What a dismal season it’s been! First, a Fight Club/Sixth Sense motif that anyone who wasn’t high should have seen coming by the third episode.
The sudden emergence of Travis as the sole big bad, able to persuade a fanatically religious couple to go forth and mass murder through the powers of the internets, was a continuation of a journey into the unbelievable. Travis’ “transformation” makes no sense based on the arguments we’ve seen him have with “the professor” throughout the season. Remember, his “waking up” in the hotel with the “writing on the wall”? He was startled. He didn’t leave himself chained up knowing Dexter would find him. He did it because he didn’t know what he was doing. So why does he suddenly know that the Professor is dead and that it’s all him? Why is this guy who is hardly able to speak to anyone, suddenly able to command others? It makes no more sense than anything else that’s occurred in the last 10 episodes.
The best thing about the season was Mos’ portrayal of Brother Sam. Mos’ off-beat line readings and acting chops forced Michael C. Hall to bring in his A-game. Brother Sam’s death is something from which the series hasn’t yet recovered.
The worst thing has been the dumming down of Dexter himself. In prior seasons, he’s not only been ahead of the slow-thinking Miami Metro squad, he’s been ahead of the viewers as well. This season, he was sloppy from his first kill — the double homicide of the medics. It was Buffy-like theatrics that made no sense. While two vamps dispatched in the Sunnydale cemetery would never be missed, the disappearance of an ambulance and its crew in Florida would cause some kind of investigation, if not a mass panic.
It even looked like there might be a threat or two close to home to keep Dex on his toes — Quinn still had those pictures of Lumen and Dexter throwing black plastic bags off a boat in the middle of the night, and the new detective appeared at first to be smart enough to be a threat to Dex’s extra-curricular activities. But the new recruit has hardly been seen, and Quinn has been in a drunken stupor for weeks, part of a different show, a comedy about Quinn and Batista the pot-smoking, stripper loving hound-dog cut-ups of homicide who due to the romantic tension of their bromance occasionally wind up punching each other out.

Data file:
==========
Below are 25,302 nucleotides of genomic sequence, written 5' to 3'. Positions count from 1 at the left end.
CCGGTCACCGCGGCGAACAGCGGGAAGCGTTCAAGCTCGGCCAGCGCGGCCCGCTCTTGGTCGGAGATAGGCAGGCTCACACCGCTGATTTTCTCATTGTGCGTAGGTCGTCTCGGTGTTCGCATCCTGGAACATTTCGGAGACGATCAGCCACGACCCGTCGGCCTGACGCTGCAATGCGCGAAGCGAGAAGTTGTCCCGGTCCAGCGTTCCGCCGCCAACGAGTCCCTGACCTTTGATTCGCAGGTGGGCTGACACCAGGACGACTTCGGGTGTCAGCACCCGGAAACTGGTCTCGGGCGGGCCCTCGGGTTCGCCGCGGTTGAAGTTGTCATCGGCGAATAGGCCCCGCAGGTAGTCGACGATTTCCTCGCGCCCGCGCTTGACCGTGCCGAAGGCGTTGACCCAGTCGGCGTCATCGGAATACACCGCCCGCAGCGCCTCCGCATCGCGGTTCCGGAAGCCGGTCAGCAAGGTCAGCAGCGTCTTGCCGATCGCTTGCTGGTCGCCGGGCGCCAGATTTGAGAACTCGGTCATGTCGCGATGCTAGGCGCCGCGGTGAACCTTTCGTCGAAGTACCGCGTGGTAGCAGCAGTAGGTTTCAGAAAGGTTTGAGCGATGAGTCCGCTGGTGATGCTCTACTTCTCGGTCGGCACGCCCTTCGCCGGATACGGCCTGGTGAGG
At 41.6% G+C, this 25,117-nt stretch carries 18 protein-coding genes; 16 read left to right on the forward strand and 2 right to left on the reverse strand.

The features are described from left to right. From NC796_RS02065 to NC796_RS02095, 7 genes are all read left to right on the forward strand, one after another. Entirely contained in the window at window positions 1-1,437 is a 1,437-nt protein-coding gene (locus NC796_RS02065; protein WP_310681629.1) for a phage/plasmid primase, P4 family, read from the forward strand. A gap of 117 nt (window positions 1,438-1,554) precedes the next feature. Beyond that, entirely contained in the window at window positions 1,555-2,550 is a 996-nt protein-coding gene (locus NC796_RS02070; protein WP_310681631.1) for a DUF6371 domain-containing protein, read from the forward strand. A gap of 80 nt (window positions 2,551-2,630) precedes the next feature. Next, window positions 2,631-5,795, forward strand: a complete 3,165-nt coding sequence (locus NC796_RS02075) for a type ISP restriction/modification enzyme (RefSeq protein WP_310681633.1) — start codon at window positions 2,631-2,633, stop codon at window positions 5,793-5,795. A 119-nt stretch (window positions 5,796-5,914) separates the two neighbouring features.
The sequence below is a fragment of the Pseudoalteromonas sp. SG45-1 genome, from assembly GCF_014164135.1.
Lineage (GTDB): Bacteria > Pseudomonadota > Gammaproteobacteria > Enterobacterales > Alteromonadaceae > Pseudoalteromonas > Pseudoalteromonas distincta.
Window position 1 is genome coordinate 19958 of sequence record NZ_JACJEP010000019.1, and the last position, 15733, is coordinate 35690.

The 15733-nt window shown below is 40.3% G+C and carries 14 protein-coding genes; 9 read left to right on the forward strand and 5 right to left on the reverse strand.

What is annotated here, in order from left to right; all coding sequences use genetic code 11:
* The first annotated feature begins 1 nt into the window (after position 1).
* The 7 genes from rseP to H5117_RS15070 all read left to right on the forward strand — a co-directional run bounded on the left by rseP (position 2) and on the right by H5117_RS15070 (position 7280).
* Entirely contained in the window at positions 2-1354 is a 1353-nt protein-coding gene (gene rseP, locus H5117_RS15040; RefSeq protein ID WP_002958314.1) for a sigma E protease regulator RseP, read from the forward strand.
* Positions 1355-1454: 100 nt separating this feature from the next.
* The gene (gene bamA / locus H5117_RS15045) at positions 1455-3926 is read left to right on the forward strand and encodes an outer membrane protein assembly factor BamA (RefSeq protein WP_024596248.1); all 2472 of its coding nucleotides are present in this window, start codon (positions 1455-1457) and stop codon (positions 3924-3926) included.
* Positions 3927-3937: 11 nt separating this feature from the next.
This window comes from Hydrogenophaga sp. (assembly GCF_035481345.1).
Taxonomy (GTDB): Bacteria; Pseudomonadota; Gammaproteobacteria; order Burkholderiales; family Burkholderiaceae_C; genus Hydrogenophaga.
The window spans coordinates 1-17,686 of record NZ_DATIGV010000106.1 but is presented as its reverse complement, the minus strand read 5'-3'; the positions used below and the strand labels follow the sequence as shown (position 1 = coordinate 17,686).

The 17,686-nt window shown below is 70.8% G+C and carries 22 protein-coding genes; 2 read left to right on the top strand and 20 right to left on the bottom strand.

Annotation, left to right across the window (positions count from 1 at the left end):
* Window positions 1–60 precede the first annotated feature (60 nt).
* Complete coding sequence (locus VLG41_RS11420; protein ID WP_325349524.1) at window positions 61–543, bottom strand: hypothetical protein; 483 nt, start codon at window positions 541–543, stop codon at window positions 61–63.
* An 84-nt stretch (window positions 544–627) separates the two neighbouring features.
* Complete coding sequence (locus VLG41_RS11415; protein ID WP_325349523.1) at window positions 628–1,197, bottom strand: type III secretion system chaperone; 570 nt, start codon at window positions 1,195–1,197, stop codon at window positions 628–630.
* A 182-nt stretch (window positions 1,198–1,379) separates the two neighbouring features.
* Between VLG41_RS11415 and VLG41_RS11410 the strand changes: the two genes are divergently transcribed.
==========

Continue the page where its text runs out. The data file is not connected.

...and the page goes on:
Also Louis is an idiot. That’s not completely implausible as he’s a geeky genius and those types sometimes are idiots. Even if he suspects that Dex is the Bay Harbor Butcher, which would explain his awe of the mild-mannered blood spatter expert/superdad, he also knows via the newspapers that Dexter’s wife was killed by a serial killer, and his sister held captive by one. Wouldn’t it occur to him that Dex might not think his game was the coolest thing ever?
The most interesting development is Dex’s statement that maybe Harry “made” him that way and he wasn’t a natural born serial killer. Dexter’s journey through every season has consistently involved his slow realization that he is more than Harry thought he was. Dexter of season one, would not have cared very much if all of Miami got gassed. He wouldn’t have been desperate to stop Travis as though he was some kind of superhero, and he certainly wouldn’t have called 911.
Brother Sam like him, was raised to kill, and did so, until he stopped and chose another path. Dexter thought he could save Travis. He hasn’t yet become aware that the only one he can save is himself, but that might be the writer’s end game, our hero’s recognition that not only was Harry a manipulative SOB, but that we all have to kill our fathers (symbolically) and choose our own destinies.
The problem is that the story can’t only be in service to its conclusion. The journey itself has to make sense, have some kind of internal consistency and logic. This season has been sloppy in a way that our “neat monster” would have found appalling. He, after all, has standards.